Trent found it all very stimulating, including the homosexual undertones, and the time passed quickly. He was a novice on all topics that were worked over, but so was the UNC student, Kevin Dundee, and neither one of them was patronized or denigrated—or excluded from the conversation. When Art, the waiter, who Trent was to find out was an assistant manager, dropped off Trent and Julian’s first flute of champagne, he bent down by Trent’s ear and whispered, “Remember to keep both of your feet on the ground,” before wafting off. Trent mulled that for a few seconds but was immediate swept up in the discussion again. When the second flute of champagne was delivered by Art, Trent looked down to see that there were three poker chips—a black one and a green one in addition to the blue one the novelist had flipped across the table—in front of him. When Art saw those, he laughed. Trent was just confused, but the conversation picked him back up again.

The spell was broken by a delivery guy, muscular, black, and cocky, who paused long enough in moving from the stairs to the bar in the other room with a heavy carton of champagne bottles in his arms, hefted with no apparent effort, to give Trent a pointed stare and a sneery smile before moving on. He made two trips through the room with cartons of champagne and gave Trent “the stare” each time.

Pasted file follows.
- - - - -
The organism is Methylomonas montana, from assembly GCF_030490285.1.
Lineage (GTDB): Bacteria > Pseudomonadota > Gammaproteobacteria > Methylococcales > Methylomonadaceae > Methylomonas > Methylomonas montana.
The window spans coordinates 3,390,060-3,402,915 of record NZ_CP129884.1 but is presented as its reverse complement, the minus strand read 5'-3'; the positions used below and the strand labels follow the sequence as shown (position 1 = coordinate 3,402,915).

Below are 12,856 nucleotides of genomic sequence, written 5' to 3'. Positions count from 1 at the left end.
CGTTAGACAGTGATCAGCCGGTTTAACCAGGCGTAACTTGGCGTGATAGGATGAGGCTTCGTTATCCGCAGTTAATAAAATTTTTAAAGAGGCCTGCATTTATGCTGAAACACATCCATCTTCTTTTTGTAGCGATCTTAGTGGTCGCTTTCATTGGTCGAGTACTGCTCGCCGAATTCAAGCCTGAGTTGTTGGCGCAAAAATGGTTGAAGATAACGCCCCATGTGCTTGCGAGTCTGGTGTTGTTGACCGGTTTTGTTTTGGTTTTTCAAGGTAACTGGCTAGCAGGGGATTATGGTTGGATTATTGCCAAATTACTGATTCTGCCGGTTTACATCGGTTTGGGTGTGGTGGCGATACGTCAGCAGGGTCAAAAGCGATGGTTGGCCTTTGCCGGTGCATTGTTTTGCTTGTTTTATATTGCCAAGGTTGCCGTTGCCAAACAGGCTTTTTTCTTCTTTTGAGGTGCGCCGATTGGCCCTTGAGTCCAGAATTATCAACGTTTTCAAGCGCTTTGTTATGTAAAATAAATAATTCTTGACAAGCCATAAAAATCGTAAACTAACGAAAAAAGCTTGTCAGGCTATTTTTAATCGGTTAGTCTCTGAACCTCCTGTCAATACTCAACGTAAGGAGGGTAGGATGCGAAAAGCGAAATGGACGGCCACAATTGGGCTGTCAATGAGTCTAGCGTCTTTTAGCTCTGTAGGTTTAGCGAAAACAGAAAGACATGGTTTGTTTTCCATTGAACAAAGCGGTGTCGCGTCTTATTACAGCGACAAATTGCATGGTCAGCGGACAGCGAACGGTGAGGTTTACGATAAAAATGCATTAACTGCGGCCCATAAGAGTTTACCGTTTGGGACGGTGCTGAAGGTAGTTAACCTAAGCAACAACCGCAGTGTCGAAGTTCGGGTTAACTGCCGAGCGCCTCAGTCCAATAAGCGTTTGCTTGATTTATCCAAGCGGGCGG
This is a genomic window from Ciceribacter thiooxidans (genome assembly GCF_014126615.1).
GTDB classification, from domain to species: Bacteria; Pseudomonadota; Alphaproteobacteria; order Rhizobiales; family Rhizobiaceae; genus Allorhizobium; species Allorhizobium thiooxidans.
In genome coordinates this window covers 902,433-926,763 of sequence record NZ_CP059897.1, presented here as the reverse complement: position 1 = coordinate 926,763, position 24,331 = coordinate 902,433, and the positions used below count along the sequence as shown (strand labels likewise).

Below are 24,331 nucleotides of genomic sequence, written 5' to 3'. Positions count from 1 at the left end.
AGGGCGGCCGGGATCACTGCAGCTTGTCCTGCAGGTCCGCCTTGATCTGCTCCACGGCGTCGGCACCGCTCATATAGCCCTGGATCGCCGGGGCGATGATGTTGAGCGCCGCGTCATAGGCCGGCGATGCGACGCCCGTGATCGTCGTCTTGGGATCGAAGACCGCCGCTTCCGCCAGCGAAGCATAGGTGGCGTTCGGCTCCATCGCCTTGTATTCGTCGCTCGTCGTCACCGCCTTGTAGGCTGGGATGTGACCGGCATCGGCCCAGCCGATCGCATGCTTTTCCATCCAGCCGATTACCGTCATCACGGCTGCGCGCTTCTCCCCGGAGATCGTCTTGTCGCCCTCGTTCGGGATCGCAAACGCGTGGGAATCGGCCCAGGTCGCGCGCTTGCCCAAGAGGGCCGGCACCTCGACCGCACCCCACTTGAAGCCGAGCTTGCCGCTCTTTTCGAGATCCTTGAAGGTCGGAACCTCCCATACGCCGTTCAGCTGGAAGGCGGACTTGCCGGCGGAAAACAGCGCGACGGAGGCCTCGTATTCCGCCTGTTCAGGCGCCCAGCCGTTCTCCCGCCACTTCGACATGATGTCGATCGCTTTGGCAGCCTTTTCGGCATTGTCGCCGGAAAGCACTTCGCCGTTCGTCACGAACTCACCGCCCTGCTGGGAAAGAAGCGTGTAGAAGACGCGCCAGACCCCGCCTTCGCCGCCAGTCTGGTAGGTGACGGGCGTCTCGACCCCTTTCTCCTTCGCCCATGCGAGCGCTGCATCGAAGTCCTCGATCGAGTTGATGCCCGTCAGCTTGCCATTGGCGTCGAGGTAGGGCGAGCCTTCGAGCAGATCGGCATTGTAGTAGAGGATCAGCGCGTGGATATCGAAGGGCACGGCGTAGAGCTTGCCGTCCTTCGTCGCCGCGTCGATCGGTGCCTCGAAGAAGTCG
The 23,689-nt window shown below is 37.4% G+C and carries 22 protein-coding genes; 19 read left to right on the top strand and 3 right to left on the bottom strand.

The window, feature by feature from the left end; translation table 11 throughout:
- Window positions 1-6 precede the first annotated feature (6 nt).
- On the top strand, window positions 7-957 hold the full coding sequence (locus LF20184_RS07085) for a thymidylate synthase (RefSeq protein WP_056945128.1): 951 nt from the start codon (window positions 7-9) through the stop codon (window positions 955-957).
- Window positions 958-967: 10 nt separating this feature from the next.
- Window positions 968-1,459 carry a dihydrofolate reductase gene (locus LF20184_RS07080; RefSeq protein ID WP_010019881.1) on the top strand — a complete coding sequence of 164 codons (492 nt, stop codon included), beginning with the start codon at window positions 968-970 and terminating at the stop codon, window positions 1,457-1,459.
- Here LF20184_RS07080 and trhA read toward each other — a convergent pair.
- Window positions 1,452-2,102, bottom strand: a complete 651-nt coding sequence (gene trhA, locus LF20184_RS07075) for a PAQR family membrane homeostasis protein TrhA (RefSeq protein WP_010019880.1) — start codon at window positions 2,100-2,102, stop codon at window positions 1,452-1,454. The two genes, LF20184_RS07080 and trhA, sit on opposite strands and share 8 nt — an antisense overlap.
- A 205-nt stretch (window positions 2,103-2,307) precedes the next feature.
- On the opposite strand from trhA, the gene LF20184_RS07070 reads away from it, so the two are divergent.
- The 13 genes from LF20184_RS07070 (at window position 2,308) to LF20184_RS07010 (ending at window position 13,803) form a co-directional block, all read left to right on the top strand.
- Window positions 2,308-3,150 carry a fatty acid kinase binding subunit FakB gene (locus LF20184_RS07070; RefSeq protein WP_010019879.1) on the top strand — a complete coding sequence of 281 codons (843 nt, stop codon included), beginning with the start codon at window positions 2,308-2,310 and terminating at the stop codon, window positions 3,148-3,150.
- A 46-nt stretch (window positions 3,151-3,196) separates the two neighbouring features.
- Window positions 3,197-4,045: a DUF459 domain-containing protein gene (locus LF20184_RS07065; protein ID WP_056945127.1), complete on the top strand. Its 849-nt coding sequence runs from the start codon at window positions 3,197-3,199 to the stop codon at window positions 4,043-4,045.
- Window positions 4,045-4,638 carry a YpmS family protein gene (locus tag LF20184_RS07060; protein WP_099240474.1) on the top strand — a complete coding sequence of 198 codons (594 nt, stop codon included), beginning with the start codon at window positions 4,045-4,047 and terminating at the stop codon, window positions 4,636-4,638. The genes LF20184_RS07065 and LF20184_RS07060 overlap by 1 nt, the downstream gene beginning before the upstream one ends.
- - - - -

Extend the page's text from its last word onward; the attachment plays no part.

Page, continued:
The spell of the discussion broken, Trent went to find the bathroom Art, the bookstore staff member had pointed out to him on the mezzanine. When he came out, there was Art, standing by as if he was waiting for Trent, and perhaps he was.

“You do know what those old guys come here to get, don’t you?” Art said.

“I have some idea, yes,” Trent answered.

“It looks like you’ve turned them on. Three poker chips. Take care of yourself. Some of them are more taking than their age would imply. You want something younger, though, you know where to find me.”

Trent focused on the offer, which was the best one he’d gotten in Asheville so far, that he didn’t even think to wonder what the remark about the poker chips meant. When he got back to the Friday Group table, Julian and the priest were gone and another older man had taken Julian’s chair. He introduced himself as Daniel Park, the director of the Asheville Music Hall. He brought himself up to speed on who Trent was and was moving into more intimate questions when Brad Haywood called over to him to ask him questions about some scaffolding the two venues were going to split the cost on. While he was turned away, the newspaper editor, Jerry Morgan, touched Trent’s arm from his left to get the young man’s attention.

“I have to go back to the office for a while to put the paper to bed, but I can come back . . . if . . .” He was fingering the black poker chip in front of Trent. “Julian says you—”